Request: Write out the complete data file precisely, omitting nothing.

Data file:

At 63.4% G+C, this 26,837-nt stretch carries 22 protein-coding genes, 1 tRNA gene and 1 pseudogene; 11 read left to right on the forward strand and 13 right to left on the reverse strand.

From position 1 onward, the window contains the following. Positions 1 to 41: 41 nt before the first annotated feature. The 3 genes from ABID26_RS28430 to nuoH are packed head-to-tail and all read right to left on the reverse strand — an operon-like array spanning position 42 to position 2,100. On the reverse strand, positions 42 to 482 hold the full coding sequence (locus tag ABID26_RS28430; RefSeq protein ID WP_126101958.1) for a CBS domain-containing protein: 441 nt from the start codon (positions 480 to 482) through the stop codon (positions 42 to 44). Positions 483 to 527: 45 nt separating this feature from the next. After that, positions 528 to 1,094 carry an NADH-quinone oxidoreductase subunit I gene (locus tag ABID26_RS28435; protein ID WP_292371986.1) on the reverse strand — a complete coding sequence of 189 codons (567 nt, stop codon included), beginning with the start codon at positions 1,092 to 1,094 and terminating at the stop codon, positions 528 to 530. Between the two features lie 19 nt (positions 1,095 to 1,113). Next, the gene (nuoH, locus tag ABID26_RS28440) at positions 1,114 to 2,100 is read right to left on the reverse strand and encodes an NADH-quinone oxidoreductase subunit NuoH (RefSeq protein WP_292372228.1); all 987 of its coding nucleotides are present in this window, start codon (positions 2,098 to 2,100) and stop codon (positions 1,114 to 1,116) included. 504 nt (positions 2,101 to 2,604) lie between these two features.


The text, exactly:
At 63.4% G+C, this 26,837-nt stretch carries 22 protein-coding genes, 1 tRNA gene and 1 pseudogene; 11 read left to right on the forward strand and 13 right to left on the reverse strand.

From position 1 onward, the window contains the following. Positions 1 to 41: 41 nt before the first annotated feature. The 3 genes from ABID26_RS28430 to nuoH are packed head-to-tail and all read right to left on the reverse strand — an operon-like array spanning position 42 to position 2,100. On the reverse strand, positions 42 to 482 hold the full coding sequence (locus tag ABID26_RS28430; RefSeq protein ID WP_126101958.1) for a CBS domain-containing protein: 441 nt from the start codon (positions 480 to 482) through the stop codon (positions 42 to 44). Positions 483 to 527: 45 nt separating this feature from the next. After that, positions 528 to 1,094 carry an NADH-quinone oxidoreductase subunit I gene (locus tag ABID26_RS28435; protein ID WP_292371986.1) on the reverse strand — a complete coding sequence of 189 codons (567 nt, stop codon included), beginning with the start codon at positions 1,092 to 1,094 and terminating at the stop codon, positions 528 to 530. Between the two features lie 19 nt (positions 1,095 to 1,113). Next, the gene (nuoH, locus tag ABID26_RS28440) at positions 1,114 to 2,100 is read right to left on the reverse strand and encodes an NADH-quinone oxidoreductase subunit NuoH (RefSeq protein WP_292372228.1); all 987 of its coding nucleotides are present in this window, start codon (positions 2,098 to 2,100) and stop codon (positions 1,114 to 1,116) included. 504 nt (positions 2,101 to 2,604) lie between these two features.